Does Tech Addiction Play A Role In Workplace Mental Health Issues?

By Beth Leipholtz 10/23/18

Mental health in the workplace is an evolving issue that needs to be addressed.

worried man sitting in front of a laptop

While technology is largely helpful in today’s professional world, it can also be somewhat hindering for mental health, according to Mike Serbinis, the founder and CEO of Canada-based employee benefits platform League. 

“If people feel like they always have to be on, it's stressful and hard to relax and get the downtime and rest your brain needs,” Serbinis tells Forbes.

Mental health in the workplace is an evolving issue that needs to be addressed. In fact, mental illness is now the greatest cause of disability in the world, according to the World Health Organization. 

It’s an issue close to home for Serbinis too; 44% of employees in his country of Canada have faced a mental health issue in their place of work. 

“We see it among our data [at League] too,” Serbinis tells Forbes. “Between one-third to one-half of all employees using us are checking in or accessing a service that has to do with helping them manage stress, anxiety, depression, and so on.”

In the United States, similar statistics demonstrate that one in five U.S. adults are living with mental health issues of some sort, though the number is likely higher due to lack of reporting. 

According to Serbinis, it’s important to distinguish between the types of mental health issues. He says two of the biggest are depression and anxiety. “There's a range of different conditions and illnesses,” Serbinis tells Forbes. “People speaking about mental health as one sort of general category almost doesn't do it justice.”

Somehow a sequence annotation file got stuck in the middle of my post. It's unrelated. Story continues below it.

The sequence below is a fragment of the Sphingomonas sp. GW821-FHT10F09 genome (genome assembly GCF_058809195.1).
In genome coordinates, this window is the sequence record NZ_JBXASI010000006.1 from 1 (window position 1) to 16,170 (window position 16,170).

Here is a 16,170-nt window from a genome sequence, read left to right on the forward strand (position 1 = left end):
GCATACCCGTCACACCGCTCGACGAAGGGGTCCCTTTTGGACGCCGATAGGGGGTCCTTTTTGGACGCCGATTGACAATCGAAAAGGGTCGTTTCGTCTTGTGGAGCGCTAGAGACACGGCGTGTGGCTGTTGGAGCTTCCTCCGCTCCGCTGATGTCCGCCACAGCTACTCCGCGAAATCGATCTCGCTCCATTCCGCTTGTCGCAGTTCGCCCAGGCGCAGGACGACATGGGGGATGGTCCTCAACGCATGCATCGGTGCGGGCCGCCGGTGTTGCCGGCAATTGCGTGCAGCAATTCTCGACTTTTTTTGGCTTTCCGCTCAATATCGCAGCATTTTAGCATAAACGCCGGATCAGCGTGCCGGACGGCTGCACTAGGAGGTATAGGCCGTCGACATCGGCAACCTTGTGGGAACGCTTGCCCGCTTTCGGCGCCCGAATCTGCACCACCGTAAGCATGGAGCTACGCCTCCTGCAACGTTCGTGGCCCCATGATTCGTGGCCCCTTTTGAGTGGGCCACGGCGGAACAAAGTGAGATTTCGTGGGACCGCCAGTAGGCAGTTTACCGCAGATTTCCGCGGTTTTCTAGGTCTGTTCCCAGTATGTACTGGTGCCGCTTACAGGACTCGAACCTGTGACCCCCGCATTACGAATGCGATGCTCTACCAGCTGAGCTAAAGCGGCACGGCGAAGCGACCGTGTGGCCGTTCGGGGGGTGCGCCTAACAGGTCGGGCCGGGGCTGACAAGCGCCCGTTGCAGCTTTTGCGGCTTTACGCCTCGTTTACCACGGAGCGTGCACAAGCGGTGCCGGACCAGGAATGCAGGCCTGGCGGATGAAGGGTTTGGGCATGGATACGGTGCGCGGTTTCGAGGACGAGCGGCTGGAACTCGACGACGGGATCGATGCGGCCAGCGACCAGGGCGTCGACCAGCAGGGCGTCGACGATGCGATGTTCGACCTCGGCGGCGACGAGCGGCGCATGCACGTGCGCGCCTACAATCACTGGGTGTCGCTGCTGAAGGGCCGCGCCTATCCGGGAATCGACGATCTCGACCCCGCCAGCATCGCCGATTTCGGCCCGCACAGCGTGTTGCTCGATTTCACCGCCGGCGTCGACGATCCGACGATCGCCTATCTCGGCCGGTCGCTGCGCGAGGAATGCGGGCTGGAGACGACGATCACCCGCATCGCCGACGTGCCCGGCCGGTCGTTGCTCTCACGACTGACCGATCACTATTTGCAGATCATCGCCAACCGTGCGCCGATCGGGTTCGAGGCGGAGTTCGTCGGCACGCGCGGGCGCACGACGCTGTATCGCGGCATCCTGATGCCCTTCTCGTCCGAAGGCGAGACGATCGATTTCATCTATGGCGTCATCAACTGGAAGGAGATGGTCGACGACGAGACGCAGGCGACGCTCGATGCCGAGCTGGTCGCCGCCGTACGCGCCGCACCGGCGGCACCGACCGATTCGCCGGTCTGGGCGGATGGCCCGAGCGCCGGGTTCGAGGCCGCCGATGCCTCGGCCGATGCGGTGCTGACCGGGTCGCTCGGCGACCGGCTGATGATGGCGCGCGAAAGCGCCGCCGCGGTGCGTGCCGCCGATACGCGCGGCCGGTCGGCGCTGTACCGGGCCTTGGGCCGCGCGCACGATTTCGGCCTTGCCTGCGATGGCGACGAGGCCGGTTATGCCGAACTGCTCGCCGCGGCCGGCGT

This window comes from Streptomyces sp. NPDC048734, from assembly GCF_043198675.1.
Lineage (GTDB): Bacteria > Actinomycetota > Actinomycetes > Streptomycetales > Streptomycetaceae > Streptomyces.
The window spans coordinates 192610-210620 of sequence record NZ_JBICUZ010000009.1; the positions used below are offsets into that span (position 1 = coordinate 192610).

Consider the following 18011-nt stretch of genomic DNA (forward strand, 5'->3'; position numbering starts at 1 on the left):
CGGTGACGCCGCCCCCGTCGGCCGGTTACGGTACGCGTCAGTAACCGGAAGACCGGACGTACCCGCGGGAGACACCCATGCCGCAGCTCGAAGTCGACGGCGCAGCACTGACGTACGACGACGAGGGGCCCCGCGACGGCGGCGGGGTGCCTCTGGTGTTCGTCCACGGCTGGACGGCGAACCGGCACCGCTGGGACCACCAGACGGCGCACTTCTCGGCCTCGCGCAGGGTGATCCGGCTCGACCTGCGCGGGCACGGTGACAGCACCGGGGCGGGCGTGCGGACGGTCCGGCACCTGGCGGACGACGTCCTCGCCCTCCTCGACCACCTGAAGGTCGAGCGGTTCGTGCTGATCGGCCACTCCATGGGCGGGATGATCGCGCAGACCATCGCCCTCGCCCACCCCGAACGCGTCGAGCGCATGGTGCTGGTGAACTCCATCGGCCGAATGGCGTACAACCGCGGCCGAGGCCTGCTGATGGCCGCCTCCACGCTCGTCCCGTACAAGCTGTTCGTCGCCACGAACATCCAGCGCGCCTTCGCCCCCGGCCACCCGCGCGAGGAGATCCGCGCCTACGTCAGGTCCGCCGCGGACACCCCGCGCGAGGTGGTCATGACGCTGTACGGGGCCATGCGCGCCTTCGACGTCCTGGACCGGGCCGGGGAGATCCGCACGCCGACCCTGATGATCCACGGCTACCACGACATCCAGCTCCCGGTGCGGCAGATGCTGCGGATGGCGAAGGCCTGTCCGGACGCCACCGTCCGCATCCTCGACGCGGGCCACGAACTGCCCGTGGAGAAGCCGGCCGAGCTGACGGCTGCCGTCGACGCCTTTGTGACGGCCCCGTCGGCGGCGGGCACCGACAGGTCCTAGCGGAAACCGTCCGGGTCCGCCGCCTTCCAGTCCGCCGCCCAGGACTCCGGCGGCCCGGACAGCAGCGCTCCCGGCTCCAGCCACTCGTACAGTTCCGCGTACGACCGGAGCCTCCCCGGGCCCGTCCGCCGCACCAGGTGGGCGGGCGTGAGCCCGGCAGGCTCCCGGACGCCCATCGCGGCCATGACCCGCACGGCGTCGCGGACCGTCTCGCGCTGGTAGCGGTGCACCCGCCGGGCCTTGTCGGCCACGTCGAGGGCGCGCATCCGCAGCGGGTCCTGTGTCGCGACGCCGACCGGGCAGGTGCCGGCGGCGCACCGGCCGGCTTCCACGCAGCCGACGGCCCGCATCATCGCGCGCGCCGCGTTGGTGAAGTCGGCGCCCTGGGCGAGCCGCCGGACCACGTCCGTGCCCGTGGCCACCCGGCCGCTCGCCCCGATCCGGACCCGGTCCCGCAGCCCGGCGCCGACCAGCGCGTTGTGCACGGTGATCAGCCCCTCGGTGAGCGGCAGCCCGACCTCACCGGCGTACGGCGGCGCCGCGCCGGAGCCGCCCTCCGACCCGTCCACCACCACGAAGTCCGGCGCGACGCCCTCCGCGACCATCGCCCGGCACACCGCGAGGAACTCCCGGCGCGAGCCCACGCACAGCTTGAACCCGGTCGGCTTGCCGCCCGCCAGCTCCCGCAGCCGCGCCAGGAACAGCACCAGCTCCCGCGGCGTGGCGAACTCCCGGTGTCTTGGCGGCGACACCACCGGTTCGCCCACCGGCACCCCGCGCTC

When it comes to struggling with mental health in the workplace, Serbinis says “tech addiction” likely plays a large role.

“What's happening is that people are getting conditioned to see those signals or numbers and feel like they have to go back and check constantly,” Serbinis says. “And that triggers this fight or flight response. Which jacks up adrenaline, which jacks blood pressure, which can lead to cardiovascular issues, which leads to anxiety... it's a whole cascade of events that really emanates from this constant interruption.”

One solution is to expand employee benefits to cover mental health, Serbinis says. 

Forbes says that in addition to covering mental health services, some companies are also taking time for mental health “office hours,” during which a therapist may visit a workplace. Or, as an alternative, companies are covering subscriptions for online tools such as Talkspace

Another recommendation is to not encourage employees to constantly check work-related notifications during non-working hours. “We suggest that people to turn off their notifications at home, and dedicate time for messaging and emails at work that’s separate from your other tasks,” Serbinis tells Forbes.

When it comes down to it, Serbinis says, workplaces need to change their approach to mental health. 

“The current way of doing things is not sustainable,” he said. “Employers need to see employee health and wellness as a core part of their strategy to build a top company.”

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Beth is a Minnesota girl who got sober at age 20. By day she is a website designer, and in her spare time she enjoys writing about recovery at, doing graphic design and spending time with her boyfriend and three dogs. Find Beth on LinkedInInstagram and Twitter.